A Georgia court has dismissed with prejudice a complaint against television personality Mehmet Oz accusing the physician of making false claims about the quality of olive oil in the United States, finding that Oz’s statements were protected under a state anti-SLAPP (strategic lawsuit against public participation) law protecting speech made in connection with an issue of public concern. N. Am. Olive Oil Assoc. v. Oz, No. 2016-283156, (Sup. Ct. Ga., Fulton Cty., order entered March 3, 2017.)

The North American Olive Oil Association alleged that Oz and his guests made “false statements regarding the quality and purity” of olive oil sold in U.S. supermarkets. One of the guests was employed by olive oil producer California Olive Ranch, but the guest’s ties to the company were allegedly not disclosed on the show. The court said it had “grave concerns that the motivation for the present action falls directly within the purpose of the anti-SLAPP statute as an attempt to chill speech, in this case, in the competitive marketplace.”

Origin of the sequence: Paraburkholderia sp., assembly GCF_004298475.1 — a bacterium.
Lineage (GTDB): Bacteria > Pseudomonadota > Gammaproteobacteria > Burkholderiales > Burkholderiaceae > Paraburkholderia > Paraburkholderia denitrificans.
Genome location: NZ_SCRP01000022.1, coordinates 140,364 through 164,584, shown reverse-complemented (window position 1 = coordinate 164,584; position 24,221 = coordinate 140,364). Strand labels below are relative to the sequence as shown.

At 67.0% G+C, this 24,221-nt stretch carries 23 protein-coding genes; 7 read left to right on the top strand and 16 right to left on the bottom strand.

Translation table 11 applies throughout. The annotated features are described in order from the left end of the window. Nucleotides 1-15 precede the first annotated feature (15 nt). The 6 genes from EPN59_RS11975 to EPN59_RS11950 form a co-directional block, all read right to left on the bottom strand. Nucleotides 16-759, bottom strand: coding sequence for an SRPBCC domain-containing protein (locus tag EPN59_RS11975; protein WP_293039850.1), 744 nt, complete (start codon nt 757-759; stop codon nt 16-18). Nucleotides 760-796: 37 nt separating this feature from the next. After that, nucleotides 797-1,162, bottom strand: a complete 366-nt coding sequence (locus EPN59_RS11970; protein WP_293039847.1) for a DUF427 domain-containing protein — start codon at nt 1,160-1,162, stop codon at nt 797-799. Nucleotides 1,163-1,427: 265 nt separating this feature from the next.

The court found that Oz’s statements were a matter of public concern because they were made “contemporaneously” with a U.S. House Appropriations committee report expressing concerns about “the prevalence of adulterated and fraudulently labeled olive oil imported into the United States and sold to American consumers. In addition, some products labeled as olive oil may contain seed oil, which poses a serious health risk to consumers who are allergic to seed oil.” The “tone and tenor of the show concerns the quality of olive oil, presented in the interest of ensuring viewers get what they pay for,” the court concluded.